A FRENCH HISTORIAN ON AMERICA

In 1831 French historian Alexis de Tocqueville spent 9 months touring America and taking notes. In 1835 he published Democracy in America, Volume 1 and in 1840 he published Volume 2. The following quotes reflect his view of America.

“The American Republic will endure until the day Congress discovers that it can bribe the public with the public’s money.”

“I sought for the greatness and genius of America in her commodious harbors and her ample rivers – and it was not there . . . in her fertile fields and boundless forests and it was not there . . . in her rich mines and her vast world commerce – and it was not there . . . in her democratic Congress and her matchless Constitution – and it was not there. Not until I went into the churches of America and heard her pulpits aflame with righteousness did I understand the secret of her genius and power. America is great because she is good, and if America ever ceases to be good, she will cease to be great.”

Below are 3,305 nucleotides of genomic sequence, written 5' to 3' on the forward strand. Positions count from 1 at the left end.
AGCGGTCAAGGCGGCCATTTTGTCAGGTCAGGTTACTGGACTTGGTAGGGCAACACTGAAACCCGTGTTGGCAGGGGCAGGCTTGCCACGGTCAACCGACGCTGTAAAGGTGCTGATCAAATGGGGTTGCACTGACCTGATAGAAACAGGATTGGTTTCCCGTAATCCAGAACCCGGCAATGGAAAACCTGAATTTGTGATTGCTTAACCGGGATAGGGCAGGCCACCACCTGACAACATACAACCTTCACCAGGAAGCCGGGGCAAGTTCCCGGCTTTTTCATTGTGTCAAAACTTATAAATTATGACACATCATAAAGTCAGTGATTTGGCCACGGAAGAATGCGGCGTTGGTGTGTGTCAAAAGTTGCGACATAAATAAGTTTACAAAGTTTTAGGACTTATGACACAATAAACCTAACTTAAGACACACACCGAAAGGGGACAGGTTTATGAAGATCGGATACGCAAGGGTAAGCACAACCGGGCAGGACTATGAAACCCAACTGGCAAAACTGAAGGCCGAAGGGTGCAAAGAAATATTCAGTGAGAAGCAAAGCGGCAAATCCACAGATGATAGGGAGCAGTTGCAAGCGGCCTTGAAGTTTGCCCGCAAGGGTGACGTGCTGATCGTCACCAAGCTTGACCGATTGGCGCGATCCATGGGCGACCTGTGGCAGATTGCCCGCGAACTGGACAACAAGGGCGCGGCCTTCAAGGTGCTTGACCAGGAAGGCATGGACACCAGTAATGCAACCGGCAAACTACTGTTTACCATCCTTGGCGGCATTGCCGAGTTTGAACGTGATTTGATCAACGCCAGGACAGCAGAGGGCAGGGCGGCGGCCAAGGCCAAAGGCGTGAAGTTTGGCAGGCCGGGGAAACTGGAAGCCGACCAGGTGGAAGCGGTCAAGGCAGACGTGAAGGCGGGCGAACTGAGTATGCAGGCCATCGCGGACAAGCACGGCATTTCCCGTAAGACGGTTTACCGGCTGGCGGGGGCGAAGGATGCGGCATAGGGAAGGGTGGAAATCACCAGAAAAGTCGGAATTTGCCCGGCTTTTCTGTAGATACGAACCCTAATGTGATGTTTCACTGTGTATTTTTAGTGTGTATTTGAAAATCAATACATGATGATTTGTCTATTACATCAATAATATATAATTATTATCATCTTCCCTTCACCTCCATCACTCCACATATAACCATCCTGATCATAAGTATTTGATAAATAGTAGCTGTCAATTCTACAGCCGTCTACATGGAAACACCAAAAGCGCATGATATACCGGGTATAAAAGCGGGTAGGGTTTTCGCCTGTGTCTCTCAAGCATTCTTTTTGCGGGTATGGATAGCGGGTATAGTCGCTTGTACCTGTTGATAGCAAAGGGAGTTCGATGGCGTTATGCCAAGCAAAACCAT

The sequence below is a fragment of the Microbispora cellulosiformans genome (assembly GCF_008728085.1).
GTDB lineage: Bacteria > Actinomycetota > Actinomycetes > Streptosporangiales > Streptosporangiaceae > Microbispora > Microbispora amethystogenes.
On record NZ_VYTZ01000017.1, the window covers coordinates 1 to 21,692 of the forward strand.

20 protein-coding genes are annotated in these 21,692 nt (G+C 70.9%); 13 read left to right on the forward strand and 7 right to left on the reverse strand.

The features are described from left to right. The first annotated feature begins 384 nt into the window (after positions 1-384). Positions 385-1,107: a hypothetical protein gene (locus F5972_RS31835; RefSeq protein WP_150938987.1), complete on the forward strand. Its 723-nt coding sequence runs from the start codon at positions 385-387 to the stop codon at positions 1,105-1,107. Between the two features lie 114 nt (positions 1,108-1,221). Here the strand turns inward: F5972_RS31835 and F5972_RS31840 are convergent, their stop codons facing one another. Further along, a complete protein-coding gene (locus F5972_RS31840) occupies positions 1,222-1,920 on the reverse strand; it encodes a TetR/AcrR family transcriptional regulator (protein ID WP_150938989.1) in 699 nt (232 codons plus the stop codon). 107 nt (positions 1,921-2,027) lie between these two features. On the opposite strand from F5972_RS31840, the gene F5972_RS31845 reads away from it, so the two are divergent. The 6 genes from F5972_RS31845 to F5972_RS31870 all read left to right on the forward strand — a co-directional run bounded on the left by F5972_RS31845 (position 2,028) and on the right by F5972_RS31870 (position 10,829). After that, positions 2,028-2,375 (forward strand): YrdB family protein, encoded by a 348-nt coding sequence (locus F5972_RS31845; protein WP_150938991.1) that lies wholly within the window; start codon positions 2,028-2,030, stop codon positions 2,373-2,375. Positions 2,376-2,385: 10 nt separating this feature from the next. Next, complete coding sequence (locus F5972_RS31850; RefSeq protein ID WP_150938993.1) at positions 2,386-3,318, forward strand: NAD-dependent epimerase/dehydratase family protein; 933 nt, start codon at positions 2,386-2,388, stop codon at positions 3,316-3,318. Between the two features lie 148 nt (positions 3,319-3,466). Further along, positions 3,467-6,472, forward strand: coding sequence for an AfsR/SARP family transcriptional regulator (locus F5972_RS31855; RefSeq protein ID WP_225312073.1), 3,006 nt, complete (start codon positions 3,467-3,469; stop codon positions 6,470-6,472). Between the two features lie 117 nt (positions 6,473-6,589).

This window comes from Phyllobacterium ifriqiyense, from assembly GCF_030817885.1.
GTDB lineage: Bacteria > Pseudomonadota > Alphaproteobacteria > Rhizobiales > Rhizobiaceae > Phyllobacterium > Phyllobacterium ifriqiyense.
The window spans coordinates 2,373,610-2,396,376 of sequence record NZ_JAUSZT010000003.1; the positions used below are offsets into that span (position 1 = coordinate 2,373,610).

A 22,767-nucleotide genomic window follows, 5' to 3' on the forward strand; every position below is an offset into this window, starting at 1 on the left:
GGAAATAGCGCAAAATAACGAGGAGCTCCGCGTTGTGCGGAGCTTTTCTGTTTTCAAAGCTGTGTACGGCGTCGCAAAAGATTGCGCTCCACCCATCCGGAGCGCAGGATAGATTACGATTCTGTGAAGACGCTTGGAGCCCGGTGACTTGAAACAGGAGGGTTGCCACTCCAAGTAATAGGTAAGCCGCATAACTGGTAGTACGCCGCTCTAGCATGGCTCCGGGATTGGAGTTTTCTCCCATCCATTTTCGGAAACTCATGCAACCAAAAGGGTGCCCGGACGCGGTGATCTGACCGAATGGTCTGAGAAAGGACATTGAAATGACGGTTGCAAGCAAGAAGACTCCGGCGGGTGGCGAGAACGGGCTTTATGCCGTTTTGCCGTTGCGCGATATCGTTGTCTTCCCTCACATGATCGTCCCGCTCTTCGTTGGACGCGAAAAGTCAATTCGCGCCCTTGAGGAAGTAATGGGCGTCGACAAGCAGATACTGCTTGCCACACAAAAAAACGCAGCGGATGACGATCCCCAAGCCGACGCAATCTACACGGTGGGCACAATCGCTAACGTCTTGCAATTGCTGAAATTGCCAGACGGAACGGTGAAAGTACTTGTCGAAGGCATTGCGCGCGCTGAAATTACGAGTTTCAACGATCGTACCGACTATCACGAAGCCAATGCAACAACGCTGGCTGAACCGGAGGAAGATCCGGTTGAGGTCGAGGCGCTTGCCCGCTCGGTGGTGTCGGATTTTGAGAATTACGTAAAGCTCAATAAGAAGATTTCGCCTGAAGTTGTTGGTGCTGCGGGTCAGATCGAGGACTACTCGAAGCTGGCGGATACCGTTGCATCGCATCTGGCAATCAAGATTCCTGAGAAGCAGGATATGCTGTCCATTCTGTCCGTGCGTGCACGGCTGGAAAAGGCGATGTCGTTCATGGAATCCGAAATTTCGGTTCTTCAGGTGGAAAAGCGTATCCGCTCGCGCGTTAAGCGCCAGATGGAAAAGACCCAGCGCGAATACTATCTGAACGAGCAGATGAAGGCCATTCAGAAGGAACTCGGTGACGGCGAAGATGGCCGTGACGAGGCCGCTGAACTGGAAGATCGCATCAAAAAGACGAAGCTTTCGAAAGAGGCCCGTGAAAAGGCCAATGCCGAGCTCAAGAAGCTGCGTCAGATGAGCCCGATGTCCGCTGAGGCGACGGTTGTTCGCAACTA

“Democracy extends the sphere of individual freedom, socialism restricts it. Democracy attaches all possible value to each man; socialism makes each man a mere agent, a mere number. Democracy and socialism have nothing in common but one word: equality. But notice the difference: while democracy seeks equality in liberty, socialism seeks equality in restraint and servitude.”

“Liberty cannot be established without morality, nor morality without faith.”

“There are two things which a democratic people will always find very difficult – to begin a war and to end it.”

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